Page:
Form and content one of the dichotomies in art
Form and content are one of the central dichotomies in art, and in literature especially. Form and content have been used terms since the 18th century in aesthetics and over the time the favoring between which of the two elements that is the most essential has shifted.
Form in literature refers to the style and how the narrative are structured. A story can be told in many ways and in many forms. It can be told with many symbols and with high density, it can be told in an epic poem, it can be told from many perspectives and so on.
The language is an essential factor regarding the form.
The content is more about what is told and analyzing a literature work from its content is to a high degree of analyzing the message.
How should we interpret or read the text? Should we see it from a biographical view, from a political and so on?
Related to content is the context. When discussing a novel, for example, one could say: the novel was written in the context of the World War II and therefore somewhat overly patriotically.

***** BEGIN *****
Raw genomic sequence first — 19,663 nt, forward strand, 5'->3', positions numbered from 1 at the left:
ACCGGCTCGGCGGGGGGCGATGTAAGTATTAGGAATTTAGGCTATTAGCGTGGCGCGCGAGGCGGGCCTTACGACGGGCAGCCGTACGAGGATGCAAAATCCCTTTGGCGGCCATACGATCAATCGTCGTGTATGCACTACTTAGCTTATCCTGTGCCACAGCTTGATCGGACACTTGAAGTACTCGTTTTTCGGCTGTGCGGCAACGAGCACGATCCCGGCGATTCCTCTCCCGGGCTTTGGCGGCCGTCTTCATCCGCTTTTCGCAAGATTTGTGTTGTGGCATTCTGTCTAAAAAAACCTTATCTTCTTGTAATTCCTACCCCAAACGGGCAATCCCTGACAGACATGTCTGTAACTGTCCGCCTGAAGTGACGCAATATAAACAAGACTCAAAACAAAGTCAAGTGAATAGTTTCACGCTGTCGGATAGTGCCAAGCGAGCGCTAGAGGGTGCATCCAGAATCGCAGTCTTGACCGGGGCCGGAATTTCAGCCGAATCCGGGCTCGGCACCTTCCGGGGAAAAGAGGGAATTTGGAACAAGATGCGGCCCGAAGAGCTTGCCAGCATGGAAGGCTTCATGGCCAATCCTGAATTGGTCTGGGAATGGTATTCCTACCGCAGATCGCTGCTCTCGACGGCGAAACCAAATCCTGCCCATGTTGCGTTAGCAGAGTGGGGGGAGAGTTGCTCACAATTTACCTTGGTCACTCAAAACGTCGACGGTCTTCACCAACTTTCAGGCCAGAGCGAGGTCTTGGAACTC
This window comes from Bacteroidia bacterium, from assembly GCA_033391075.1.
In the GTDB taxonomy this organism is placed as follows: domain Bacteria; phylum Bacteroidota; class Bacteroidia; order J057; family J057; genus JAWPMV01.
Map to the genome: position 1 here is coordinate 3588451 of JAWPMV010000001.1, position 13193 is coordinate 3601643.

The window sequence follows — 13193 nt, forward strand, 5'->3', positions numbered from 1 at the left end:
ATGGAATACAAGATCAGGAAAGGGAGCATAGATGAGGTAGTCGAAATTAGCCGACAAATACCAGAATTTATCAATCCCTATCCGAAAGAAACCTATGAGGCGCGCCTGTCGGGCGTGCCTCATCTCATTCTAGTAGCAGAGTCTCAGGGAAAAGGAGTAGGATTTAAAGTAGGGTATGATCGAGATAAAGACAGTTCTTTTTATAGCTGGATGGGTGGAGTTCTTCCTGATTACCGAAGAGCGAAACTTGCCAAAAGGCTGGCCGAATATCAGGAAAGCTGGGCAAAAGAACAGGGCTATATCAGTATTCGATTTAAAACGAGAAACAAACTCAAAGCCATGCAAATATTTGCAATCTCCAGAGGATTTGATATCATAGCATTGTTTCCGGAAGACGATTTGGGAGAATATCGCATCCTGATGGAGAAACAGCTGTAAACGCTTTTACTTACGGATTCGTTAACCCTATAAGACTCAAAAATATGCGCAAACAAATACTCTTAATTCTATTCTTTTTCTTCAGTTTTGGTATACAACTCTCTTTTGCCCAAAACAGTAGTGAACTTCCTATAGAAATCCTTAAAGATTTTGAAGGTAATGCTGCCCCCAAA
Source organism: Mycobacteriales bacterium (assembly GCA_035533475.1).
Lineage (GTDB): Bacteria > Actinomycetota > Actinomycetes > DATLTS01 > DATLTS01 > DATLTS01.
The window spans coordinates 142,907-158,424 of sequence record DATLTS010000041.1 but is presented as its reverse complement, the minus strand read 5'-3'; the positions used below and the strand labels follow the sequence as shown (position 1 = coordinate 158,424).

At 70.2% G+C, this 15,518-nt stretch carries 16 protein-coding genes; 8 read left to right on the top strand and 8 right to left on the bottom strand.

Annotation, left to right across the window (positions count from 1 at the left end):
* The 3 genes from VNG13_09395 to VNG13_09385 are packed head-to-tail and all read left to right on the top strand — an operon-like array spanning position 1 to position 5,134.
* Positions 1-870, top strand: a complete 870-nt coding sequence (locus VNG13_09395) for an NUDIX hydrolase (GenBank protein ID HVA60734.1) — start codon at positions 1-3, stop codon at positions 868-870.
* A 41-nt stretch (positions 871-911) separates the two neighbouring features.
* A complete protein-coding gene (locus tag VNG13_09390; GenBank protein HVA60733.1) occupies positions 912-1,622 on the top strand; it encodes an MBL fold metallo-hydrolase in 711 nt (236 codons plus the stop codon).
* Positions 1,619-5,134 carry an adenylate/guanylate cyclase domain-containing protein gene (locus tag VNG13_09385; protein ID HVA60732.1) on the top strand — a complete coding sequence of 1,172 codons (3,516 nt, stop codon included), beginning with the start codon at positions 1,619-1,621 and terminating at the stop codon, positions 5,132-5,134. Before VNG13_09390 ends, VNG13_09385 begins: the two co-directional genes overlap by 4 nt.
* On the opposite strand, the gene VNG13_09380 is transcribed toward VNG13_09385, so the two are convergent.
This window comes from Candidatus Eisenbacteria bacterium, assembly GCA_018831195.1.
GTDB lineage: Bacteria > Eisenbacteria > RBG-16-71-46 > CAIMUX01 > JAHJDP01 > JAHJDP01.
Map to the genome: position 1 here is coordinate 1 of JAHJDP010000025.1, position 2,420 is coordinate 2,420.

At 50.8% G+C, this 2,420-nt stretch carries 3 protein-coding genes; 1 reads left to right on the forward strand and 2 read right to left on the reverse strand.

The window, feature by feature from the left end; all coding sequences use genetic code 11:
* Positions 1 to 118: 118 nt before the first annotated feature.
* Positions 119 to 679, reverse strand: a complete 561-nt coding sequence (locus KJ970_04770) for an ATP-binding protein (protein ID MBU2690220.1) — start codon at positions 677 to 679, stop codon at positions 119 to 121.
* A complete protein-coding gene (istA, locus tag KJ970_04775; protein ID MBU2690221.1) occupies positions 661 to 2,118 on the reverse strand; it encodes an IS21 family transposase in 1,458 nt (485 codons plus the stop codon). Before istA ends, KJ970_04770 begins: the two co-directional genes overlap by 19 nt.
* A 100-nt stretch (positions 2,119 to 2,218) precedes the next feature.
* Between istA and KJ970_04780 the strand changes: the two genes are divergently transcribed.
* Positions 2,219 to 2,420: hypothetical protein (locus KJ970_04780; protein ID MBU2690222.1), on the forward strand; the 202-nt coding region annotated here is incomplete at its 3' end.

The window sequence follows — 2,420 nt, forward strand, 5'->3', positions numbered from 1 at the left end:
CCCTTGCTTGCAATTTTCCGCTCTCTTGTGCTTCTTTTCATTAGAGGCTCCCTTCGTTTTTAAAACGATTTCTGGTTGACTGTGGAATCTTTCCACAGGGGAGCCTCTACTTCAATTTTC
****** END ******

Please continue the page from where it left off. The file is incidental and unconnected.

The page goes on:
To summarize in short: the form is how something is told and content is what is told.
One particular type of novel that has a specific set of content rules is the bildungsroman.
The term is German and refers to a novel in which the story depicts the development of a protagonist, typically from young to adult, including an improvement in learning and moral cultivation. Analyzing the term gives that ´roman´ is German for novel and ´bildung´ can be translated to education.
One of the earliest examples are Shakespeare’s Hamlet, and the reason described by Colin Wilson: “because it treats the evolution of Hamlet’s ´soul´, his realization that killing and revenge are not simple matters of the old lex talionis, but something that he feels to be unsatisfactory as a solution of his personal problems.”1
Some classic examples of bildungsroman are Wilhelm Meister's Apprenticeship (Wilhelm Meisters Lehrjahre), David Copperfield and A Portrait of the Artist as a Young Man.
The last one of the three examples could perhaps better be categorized as a Künstlerroman. A künstlerroman share features with a bildungsroman, but focus especially of how a young artist grow to maturity.
1. The Outsider Colin Wilson. 1956, p. 52